Before the mediation, each party submits to the mediator and to all other parties a “Case Overview” summarizing its view of the case (not more than four pages). The confidentiality of the process is protected by an agreement that all parties sign at the beginning of the session, as well as by state law as found in Massachusetts (M.G.L. c.233 §23C).
Stage 1: Case Overviews
Mediated negotiation begins with a joint meeting during which all participants are in the room. Each party has 15 minutes to summarize how it views the case, followed by some time for group discussion. Documents supporting each party’s view of the case as well as all depositions should be available. Parties should not bring experts or other witnesses to the negotiation unless agreed upon in advance.
Stage 2: Information Development And Proposal Exchanges
The negotiation usually continues with a series of separate meetings during which the mediator meets privately with each party or a group of parties to develop and exchange information, discuss strengths and weaknesses in the case, and to explore mutual gain possibilities. Each separate meeting normally concludes with the parties’ developing a new settlement proposal for presentation to other participants. More than almost anything else, a credible deadline helps to settle cases. The mediation is over at the end of the allotted time, so the parties should be exchanging serious settlement proposals well before then. If an agreement is reached, it is put into a brief written form and signed before leaving the mediation location.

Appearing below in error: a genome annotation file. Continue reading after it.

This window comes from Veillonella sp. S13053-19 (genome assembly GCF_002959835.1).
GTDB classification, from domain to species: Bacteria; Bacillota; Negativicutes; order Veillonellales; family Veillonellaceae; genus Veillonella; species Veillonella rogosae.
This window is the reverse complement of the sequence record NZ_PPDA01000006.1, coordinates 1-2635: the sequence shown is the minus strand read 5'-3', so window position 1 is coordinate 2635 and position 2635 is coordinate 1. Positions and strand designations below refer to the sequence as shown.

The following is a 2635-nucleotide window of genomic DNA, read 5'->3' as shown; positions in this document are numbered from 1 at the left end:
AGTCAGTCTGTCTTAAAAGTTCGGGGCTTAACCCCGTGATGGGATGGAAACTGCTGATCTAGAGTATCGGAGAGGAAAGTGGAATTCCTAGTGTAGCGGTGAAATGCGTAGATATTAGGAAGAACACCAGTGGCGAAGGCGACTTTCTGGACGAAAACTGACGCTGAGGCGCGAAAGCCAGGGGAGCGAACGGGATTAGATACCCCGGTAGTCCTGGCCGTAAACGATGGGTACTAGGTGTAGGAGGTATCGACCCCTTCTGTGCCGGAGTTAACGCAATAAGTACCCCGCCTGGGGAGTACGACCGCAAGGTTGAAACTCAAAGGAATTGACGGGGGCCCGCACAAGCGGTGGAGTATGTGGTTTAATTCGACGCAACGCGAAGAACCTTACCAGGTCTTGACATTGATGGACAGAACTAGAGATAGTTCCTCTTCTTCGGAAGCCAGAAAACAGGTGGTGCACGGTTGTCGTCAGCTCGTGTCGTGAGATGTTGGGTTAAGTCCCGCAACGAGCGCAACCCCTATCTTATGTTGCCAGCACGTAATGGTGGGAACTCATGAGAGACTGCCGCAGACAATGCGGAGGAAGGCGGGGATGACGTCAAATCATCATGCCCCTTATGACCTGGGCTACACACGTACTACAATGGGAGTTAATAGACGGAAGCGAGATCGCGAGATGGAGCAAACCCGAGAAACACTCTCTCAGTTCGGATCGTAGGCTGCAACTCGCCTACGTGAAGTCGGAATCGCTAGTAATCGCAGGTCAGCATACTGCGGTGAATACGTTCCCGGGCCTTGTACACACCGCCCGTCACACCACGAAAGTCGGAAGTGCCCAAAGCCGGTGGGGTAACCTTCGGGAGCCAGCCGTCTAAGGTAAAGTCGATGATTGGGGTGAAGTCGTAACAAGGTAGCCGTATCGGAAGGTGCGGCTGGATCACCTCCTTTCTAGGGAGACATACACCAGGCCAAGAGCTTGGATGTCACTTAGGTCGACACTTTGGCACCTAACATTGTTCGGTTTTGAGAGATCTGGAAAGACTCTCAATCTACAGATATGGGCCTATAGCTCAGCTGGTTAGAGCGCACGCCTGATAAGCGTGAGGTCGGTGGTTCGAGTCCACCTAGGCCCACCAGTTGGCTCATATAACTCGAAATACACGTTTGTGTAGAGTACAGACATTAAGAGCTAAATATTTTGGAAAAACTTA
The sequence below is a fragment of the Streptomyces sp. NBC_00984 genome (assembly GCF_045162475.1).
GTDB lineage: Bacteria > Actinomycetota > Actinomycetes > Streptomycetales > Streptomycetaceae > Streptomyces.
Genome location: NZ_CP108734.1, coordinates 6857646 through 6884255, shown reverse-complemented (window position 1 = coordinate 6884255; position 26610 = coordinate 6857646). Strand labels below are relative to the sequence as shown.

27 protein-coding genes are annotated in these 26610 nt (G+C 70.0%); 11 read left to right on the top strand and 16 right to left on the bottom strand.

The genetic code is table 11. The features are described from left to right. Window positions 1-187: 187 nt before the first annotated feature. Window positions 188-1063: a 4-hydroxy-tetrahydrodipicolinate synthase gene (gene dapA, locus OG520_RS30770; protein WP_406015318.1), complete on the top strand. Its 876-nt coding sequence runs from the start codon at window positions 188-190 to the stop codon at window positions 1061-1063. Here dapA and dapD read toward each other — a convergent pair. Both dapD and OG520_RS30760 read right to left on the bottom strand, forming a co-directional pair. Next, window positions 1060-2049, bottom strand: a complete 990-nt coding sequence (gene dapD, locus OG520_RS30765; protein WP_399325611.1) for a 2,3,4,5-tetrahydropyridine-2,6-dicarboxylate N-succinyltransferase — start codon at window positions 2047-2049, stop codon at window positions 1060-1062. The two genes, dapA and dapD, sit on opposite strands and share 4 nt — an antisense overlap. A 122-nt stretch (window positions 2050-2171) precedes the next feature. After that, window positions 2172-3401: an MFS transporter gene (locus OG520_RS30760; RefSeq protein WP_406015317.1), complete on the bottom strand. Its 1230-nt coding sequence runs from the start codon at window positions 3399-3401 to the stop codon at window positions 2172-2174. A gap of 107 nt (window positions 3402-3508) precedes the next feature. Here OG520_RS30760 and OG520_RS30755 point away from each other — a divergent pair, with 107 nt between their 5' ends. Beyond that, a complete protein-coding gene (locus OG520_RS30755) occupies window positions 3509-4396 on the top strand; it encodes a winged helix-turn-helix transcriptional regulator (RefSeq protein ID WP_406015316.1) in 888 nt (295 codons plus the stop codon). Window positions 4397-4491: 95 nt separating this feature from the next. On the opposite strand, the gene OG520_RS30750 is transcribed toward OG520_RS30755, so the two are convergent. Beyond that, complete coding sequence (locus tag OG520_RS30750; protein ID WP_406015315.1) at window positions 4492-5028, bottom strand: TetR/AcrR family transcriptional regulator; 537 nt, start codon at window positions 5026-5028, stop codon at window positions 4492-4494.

Stage 3 (Optional): Mediator Proposal If Jointly Requested
A majority of cases settle using the procedures outlined above. However, if the parties reach an impasse after a serious effort to negotiate their own resolution, the mediator may offer the parties the option of a final settlement proposal. This option is employed only if the parties jointly request it. (If requested, the mediator develops a proposal that seems fair to the mediator without “splitting the difference”). The parties have time to consider this process and then to respond confidentially to the mediator with a “Yes” or “No.” If one party says “Yes,” then this entitles them to hear the other party’s response, but that party’s “Yes” is not communicated to the other party unless it also said “Yes.” If one party says “No,” then that party will not be entitled to hear the other party’s response. Thus, no party risks a unilateral move in this process — the case either settles for the proposed terms or nobody’s position changes.